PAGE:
The object of the invention is to obviate these disadvantages and in particular provide a circuit for controlling the cyclic ratio of a periodic pulse signal using a monostable multivibrator, whose conducting period is controlled in simple manner by the control of the offset voltages of the signals applied to the operational amplifier located in a control loop connecting the outputs of the multivibrator to its conducting period control input. In the case of the monostable multivibrator used, a d.c. voltage applied to this input makes it possible to vary the conducting period in a ratio of approximately 30.
The invention is also directed at a device for multiplying by 2n the frequency of a pulse signal permitting a frequency multiplication in wide digital flow ranges, without involving switching, having a simple design and being easy to regulate and control.
The present invention therefore relates to a circuit for controlling the cyclic ratio of a periodic pulse signal, wherein it comprises a monostable multivibrator receiving the pulse signal at its switching input, a comparator constituted by an operation amplifier respectively receiving at its inputs the signals of the direct and complementary outputs of the monostable multivibrator, the output of said amplifier being connected to the conducting period control input of the monostable multivibrator, said operational amplifier also comprising a control input for the offset voltage of the signals applied at its inputs, said control input making it possible to control the cyclic ratio of the output signals of the multivibrator, the latter switching on the rising front of each pulse of the input signal.
The invention also relates to a device for multiplying by 2n the frequency of a pulse signal, n being an integer equal to or higher than 1, wherein it comprises, as a function of the value of n, the series association of at least one cyclic ratio control circuit and at least one supplementary circuit having the same construction as the control circuit, the switching input of the monostable multivibrator of said supplementary circuit being connected to the direct output of the multivibrator of the control circuit, the monostable multivibrator of the supplementary circuit switching on the rising and falling fronts of each pulse received at its input, the operational amplifier of the supplementary circuit, which is connected between the outputs of the multivibrator of the supplementary circuit and the conducting period control input of said multivibrator, also comprising a control input for the offset voltage of the signals applied at its inputs, said control input making it possible to control the cyclic ratio of the output signals of the multivibrator of the supplementary circuit, the cyclic ratio of the output signals of the multivibrator of the control circuit being set at the value 0.5.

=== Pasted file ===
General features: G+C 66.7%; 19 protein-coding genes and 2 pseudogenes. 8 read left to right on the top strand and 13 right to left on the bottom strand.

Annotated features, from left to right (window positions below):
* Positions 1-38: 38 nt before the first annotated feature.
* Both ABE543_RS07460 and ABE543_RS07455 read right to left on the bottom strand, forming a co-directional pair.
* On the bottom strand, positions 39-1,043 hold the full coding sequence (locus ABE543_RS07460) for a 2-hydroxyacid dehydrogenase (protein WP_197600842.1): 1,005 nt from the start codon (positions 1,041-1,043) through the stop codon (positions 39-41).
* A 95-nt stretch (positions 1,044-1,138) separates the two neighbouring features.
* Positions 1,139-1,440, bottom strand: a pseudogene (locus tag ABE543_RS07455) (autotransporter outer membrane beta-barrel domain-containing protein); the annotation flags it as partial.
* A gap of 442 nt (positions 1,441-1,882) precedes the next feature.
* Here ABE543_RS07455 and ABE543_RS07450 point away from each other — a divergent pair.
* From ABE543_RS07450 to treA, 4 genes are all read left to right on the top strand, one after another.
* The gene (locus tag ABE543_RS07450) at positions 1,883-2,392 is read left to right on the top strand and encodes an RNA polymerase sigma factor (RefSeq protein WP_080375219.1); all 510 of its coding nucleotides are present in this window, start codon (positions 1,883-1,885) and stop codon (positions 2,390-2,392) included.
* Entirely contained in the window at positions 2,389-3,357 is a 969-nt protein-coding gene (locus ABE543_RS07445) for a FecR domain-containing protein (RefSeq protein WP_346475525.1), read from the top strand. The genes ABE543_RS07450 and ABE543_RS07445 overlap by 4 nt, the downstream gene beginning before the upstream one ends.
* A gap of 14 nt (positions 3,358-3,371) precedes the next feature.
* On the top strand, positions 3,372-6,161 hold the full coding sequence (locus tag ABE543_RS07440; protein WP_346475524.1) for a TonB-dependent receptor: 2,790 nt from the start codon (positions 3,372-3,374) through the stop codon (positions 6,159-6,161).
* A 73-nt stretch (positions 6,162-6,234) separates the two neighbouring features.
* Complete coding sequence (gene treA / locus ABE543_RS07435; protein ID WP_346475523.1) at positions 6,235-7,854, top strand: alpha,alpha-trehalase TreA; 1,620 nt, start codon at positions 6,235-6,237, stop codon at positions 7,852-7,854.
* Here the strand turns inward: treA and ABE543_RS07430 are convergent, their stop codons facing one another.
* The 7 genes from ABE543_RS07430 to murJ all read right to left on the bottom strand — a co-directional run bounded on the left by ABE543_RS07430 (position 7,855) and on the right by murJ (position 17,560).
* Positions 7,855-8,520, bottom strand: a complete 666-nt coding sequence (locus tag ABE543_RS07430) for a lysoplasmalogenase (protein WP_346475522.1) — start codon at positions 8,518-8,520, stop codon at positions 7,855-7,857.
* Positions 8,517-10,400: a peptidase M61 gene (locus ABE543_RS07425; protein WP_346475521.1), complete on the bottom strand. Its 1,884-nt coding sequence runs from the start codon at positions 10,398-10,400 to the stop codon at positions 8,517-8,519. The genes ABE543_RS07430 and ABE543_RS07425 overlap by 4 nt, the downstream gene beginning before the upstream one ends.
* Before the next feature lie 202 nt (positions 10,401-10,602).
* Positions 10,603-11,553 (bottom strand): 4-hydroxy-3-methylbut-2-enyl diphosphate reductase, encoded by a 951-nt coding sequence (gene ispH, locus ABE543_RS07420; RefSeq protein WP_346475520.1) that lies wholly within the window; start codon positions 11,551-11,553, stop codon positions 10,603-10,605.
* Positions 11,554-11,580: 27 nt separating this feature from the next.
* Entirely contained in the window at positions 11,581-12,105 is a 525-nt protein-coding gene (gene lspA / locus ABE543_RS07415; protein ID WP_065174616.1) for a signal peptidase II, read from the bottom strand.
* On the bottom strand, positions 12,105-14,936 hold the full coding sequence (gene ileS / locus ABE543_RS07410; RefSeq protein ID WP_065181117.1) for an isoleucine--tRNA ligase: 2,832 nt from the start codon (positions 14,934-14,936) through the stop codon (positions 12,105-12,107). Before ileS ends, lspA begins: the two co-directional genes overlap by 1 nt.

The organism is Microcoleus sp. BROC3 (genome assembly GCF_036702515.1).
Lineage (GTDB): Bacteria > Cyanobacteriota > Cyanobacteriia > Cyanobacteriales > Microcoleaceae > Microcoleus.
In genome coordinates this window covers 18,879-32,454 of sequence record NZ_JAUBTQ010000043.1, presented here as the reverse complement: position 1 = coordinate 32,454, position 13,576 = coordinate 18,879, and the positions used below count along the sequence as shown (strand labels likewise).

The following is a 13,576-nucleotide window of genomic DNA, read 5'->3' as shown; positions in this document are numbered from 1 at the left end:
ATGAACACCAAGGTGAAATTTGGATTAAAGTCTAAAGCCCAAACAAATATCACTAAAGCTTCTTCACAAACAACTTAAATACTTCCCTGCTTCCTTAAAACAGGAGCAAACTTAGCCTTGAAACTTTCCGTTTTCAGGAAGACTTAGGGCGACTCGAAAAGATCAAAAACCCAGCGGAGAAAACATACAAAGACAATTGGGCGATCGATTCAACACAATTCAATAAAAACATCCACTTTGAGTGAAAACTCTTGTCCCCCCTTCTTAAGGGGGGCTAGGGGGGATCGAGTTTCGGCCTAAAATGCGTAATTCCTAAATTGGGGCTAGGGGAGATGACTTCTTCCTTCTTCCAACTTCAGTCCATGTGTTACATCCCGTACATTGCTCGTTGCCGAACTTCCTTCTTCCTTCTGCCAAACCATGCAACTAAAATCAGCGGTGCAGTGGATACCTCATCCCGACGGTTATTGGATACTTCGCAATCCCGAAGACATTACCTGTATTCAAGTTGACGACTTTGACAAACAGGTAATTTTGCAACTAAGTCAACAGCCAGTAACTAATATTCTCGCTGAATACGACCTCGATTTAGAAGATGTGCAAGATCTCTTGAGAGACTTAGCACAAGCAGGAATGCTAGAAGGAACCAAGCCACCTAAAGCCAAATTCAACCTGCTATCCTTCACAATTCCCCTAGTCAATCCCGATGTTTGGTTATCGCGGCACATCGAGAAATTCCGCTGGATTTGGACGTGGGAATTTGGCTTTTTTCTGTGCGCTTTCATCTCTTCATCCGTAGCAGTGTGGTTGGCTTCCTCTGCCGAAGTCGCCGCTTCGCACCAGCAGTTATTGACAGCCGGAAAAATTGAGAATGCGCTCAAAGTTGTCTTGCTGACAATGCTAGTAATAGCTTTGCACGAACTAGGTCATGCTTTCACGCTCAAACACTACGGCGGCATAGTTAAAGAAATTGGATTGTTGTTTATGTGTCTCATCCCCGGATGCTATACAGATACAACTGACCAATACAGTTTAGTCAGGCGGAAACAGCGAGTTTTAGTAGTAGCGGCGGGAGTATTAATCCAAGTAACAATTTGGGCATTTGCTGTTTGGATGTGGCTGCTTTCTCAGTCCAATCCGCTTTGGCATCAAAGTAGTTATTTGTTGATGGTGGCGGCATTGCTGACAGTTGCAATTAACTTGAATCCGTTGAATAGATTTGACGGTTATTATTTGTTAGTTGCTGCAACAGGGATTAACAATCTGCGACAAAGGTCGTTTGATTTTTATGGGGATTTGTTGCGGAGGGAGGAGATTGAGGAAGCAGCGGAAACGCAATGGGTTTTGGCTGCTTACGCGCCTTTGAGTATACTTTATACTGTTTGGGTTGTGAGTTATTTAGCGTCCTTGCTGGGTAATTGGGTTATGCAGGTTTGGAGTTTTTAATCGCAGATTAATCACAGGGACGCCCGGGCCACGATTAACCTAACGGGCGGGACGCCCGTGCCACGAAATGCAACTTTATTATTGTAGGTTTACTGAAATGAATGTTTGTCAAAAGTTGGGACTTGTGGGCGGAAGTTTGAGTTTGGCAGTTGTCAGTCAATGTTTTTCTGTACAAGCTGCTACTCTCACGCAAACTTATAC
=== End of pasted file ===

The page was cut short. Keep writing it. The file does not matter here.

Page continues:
According to another feature the cyclic ratio of the output signals of the multivibrator of the supplementary circuit is set to the value 0.5.
The invention is described in greater detail hereinafter relative to non-limitative embodiments and with reference to the attached drawings, wherein show:
FIG. 1 diagrammatically a circuit for controlling the cyclic ratio of a periodic pulse signal according to the invention.
FIG. 2 a diagram of the signals obtained at the direct and complementary outputs of the monostable multivibrator of the control circuit.
FIG. 3 diagrammatically a frequency multiplier according to the invention.
FIG. 4 diagrammatically a diagram of the signals at the outputs of certain elements of this multiplier.
FIG. 1 diagrammatically shows a circuit for controlling the cyclic ratio of a periodic pulse signal according to the invention. This circuit comprises a monostable multivibrator 1 receiving a pulse signal of frequency f0 /2 for example at its switching input 2. This is shown in diagram a of FIG. 2. At 3 it is possible to diagrammatically see the resistance/capacitance circuit making it possible to fix the residual or minimum conducting period of the monostable multivibrator. The control circuit also comprises a comparator constituted by an operational amplifier 4, respectively receiving at its inputs 5, 6 the signals from the direct output Q and complementary output Q of monostable multivibrator 1. The output of operational amplifier 4 is connected to the conducting period control input VC of the monostable multivibrator. The amplifier also has a control input 8 which, in per se known manner, makes it possible to control the offset voltage of the signals applied to the amplifier inputs. According to the invention this makes it possible to control the cyclic ratio of the output signals of multivibrator 1. The signals used here are of the direct output Q of the multivibrator. The multivibrator of this control circuit, in the manner to be shown hereinafter, switches on the rising fronts of the pulses received at multivibrator input 2.
FIG. 2 respectively shows at a, b, c and d the pulse signals applied to the multivibrator input 2, the signals collected at the direct output Q and complementary output Q thereof in the absence of the operational amplifier and the signal collected at the direct output Q, when the operational amplifier is present between the multivibrator outputs and the conducting period control input VC.